Excel Speed: 3 Keyboards Shortcuts worth Memorizing
In addition to knowing which features and functions can help you work faster in Excel, knowing a few keyboard shortcuts will help as well. You see, the faster you can communicate with Excel the faster you’ll get your Excel-work done. So, in this post, I’ll talk about 3 of my most-used shortcuts and then show you how to easily figure out the shortcuts for your most-used commands.
Here are 3 shortcuts that I use on a daily basis:
When you press and hold the Ctrl key, and then hit the PageDown button, Excel activates the next worksheet. Ctrl and PageUp activates the previous worksheet.
Mac Users: depending on your keyboard, you may or may not have a PageDown button. If not, I believe holding Fn and Down arrow does the PageDown, so, you’d use Ctrl+Fn+Down
2) Alt+I, R
To insert a new worksheet row, I use Alt+I, R (for Insert Row). There are other shortcuts, but I prefer this one because it does not require me to select the entire row first or respond to a subsequent dialog box asking if I’d like to insert cells or a row. Plus, it inserts the same number of rows as the selected range. That is, if you select a single cell, it will insert one row. If you select 3 cells vertically, it will insert 3 rows, and so on.
Mac users: you may not have an alt key, so you may need ctrl + shift + =
The F2 key toggles into Edit mode, meaning, you can select a cell and hit F2 and then start editing it. Use Esc to get out without making any changes, or Enter to commit the changes.
Mac users: your F keys (function keys) may not be acting as function keys, so, you’ll either need to include the Fn key or go into System Preferences and check Use f keys as traditional function keys.
It is relatively easy to figure out the shortcuts for the commands you use frequently.
One quick way to see if there is a direct keyboard shortcut is to hover over the command icon and see if a keyboard shortcut is displayed in the pop up. For example, hovering over the Insert > Table command displays this message revealing the shortcut Ctrl+T:
If there isn’t a keyboard shortcut for the specific command you want to use, you can always use your keyboard to navigate through the user interface without a mouse. For example, if you press the Alt key, Excel reveals the letters that correspond to each ribbon tab, like this:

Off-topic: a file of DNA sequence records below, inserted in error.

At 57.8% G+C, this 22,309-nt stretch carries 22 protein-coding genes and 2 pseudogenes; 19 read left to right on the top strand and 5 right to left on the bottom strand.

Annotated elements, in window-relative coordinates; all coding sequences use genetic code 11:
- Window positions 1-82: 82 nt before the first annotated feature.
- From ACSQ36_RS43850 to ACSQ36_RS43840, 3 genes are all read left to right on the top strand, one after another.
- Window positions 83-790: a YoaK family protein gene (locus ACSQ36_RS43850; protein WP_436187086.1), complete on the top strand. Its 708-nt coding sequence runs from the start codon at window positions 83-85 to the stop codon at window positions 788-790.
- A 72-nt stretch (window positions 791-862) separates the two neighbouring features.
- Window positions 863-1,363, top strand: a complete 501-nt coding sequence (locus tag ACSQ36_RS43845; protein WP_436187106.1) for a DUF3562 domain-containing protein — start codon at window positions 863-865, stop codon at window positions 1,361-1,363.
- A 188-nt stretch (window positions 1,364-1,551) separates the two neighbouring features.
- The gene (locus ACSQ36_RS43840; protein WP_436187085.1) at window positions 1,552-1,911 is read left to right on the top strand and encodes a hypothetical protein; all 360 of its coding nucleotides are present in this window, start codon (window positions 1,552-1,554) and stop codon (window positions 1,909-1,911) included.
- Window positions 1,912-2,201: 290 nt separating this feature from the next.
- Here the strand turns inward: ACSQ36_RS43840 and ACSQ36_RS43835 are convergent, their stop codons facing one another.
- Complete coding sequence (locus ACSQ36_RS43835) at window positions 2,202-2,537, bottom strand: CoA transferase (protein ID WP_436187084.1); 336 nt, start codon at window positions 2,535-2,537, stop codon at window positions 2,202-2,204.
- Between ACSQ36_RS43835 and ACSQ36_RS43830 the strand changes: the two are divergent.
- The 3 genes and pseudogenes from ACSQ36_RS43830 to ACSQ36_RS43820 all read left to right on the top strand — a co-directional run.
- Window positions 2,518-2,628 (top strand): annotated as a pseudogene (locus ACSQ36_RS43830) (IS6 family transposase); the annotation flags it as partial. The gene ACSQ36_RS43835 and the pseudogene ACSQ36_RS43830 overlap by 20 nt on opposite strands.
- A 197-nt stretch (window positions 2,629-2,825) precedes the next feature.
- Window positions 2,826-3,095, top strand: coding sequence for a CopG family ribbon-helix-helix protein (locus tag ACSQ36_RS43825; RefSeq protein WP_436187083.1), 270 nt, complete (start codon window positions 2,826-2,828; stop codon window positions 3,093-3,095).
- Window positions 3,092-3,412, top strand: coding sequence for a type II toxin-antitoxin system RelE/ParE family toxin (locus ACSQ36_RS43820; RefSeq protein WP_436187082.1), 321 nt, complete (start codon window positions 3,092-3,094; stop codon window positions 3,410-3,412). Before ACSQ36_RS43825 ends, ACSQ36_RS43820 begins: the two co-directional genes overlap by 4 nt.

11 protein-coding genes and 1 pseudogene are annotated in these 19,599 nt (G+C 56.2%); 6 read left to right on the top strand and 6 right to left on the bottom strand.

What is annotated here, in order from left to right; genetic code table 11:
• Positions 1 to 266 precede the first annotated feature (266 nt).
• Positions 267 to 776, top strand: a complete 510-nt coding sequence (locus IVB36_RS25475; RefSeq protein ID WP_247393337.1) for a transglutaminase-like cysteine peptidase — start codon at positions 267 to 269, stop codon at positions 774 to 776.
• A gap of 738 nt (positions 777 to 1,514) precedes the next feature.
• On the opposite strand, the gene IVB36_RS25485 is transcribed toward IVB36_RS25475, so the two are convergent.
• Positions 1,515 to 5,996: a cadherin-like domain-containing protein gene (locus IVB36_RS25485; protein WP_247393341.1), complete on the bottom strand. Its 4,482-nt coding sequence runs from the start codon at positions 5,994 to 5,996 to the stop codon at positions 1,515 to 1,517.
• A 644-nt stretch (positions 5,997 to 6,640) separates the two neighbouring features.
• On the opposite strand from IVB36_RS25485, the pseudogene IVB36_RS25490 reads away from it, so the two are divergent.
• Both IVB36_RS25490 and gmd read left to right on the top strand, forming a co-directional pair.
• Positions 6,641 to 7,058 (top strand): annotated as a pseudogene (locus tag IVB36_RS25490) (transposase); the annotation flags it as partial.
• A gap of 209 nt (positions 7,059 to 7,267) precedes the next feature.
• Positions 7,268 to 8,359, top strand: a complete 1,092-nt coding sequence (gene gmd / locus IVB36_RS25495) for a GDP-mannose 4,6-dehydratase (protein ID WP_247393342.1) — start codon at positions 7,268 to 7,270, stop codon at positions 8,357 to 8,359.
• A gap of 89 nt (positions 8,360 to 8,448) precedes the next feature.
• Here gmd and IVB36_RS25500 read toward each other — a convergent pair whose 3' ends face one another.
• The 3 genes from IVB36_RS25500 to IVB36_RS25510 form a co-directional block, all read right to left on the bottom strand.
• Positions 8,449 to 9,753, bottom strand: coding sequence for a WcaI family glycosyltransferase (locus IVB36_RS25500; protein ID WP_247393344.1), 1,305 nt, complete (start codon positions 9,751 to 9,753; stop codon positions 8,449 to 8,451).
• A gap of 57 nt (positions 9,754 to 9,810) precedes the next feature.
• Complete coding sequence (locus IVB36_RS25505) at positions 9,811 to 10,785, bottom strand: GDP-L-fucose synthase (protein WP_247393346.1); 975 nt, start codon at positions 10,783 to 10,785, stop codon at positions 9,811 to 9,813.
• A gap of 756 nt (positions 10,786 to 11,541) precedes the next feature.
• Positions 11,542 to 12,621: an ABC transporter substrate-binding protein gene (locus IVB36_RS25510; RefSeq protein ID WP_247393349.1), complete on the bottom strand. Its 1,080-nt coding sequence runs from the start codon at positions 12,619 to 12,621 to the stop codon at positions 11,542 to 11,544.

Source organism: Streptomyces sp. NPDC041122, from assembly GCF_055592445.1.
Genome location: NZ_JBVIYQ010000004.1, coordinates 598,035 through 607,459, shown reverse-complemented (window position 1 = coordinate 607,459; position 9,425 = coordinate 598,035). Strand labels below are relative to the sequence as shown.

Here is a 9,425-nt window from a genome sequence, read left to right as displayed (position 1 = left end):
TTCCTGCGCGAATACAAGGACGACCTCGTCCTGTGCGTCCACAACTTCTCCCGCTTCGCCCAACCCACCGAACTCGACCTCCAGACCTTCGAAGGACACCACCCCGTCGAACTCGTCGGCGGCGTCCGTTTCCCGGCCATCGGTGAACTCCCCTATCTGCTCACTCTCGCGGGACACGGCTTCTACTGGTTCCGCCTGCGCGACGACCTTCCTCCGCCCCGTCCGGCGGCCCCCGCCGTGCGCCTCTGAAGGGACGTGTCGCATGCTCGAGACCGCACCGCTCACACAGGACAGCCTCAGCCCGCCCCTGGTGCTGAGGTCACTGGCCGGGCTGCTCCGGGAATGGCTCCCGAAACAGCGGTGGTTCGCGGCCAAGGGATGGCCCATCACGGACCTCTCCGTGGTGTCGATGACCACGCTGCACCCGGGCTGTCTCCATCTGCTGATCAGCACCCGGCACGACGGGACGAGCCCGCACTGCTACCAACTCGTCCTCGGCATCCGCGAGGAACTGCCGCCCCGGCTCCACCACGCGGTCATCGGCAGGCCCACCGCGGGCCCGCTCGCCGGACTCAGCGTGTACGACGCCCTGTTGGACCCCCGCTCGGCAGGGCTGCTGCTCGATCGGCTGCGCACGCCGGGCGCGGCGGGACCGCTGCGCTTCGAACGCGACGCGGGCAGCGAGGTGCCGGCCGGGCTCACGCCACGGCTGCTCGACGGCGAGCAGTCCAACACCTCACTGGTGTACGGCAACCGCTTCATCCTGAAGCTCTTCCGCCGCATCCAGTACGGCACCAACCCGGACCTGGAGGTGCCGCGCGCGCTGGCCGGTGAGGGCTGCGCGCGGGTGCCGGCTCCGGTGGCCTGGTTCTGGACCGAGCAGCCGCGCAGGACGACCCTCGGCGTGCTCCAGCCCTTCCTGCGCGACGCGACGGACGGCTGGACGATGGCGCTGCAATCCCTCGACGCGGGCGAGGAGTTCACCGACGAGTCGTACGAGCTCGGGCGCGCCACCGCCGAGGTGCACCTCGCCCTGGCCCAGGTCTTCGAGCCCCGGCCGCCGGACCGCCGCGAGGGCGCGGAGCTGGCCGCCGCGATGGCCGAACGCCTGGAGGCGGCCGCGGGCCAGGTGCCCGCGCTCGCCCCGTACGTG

Then, you can press the letter for the desired tab to reveal the letters that correspond to the individual commands. For example, pressing M for the Formulas tab will reveal the letters that correspond to the commands on the Formulas tab, like this:
You can use these quickly, without waiting for the letter to pop up too, so, you can go as fast as you’d like. And, for the ones you use often, you’ll memorize them so you can select stuff without even looking.
Also, it is important to note that while keyboard shortcuts like Ctrl + T tend not to change with updated Excel versions, navigation through the user interface with Alt keys may change over time or as new command icons are introduced.
Plus, you can use the Excel help system (F1) and search for “keyboard shortcuts” to reveal hundreds of available shortcuts in Excel, or, head to my Excel-friend Dave Bruns shortcuts page which documents 200+ shortcuts for both Windows and Mac.
In closing, I’ll say that keeping my hands on my keyboard certainly has helped me interact with Excel faster, enabling me to work faster. I hope the same can help you work faster too 🙂
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Good tips 🙂
The F2 [Edit] key has additional functionality by toggling between several modes.
1. From the [Ready] state (see bottom left corner of window), using F2 will put Excel into the [Edit] state where the left and right arrow keys move the cursor among the selected cell’s formula as text.
2. From the [Edit] state and with formula text in the cell, using F2 again changes Excel’s state to [Point] mode where the left and right arrow keys allows the cursor to select other cells in its current text position.
You can use F2 again to switch to edit mode, change cursor position with left and right arrow keys, change F2 mode again to [Point] mode etc until ready to accept final correction.
Good tips 🙂
For Tip 2. Alt+I, R,
Depending on the Excel Options > Advanced > Lotus Compatibility setting, the / [slash] key triggers the Excel menu directly.
E.g. Alt+I, R becomes a sequence of the 3 key strokes / I R that can be completed in a continuous sequence with one hand/finger.
E.g. Using 1 finger to hold the [Alt] key down while another finger triggers I then R can sometimes be awkward for me.
The / [Slash] key activates access to the complete Excel menu, but the letters match the older pre-ribbon excel short cut keys.
I recently gave a webinar at work going through some shortcuts. Another shortcut I love (and brought up in the presentation) is F4. It repeats whatever you last did. It can apply to editing cells, borders, inserting/deleting rows/columns. It’s fantastic!
Wow! I will definitely be using that from now on! Thanks for sharing.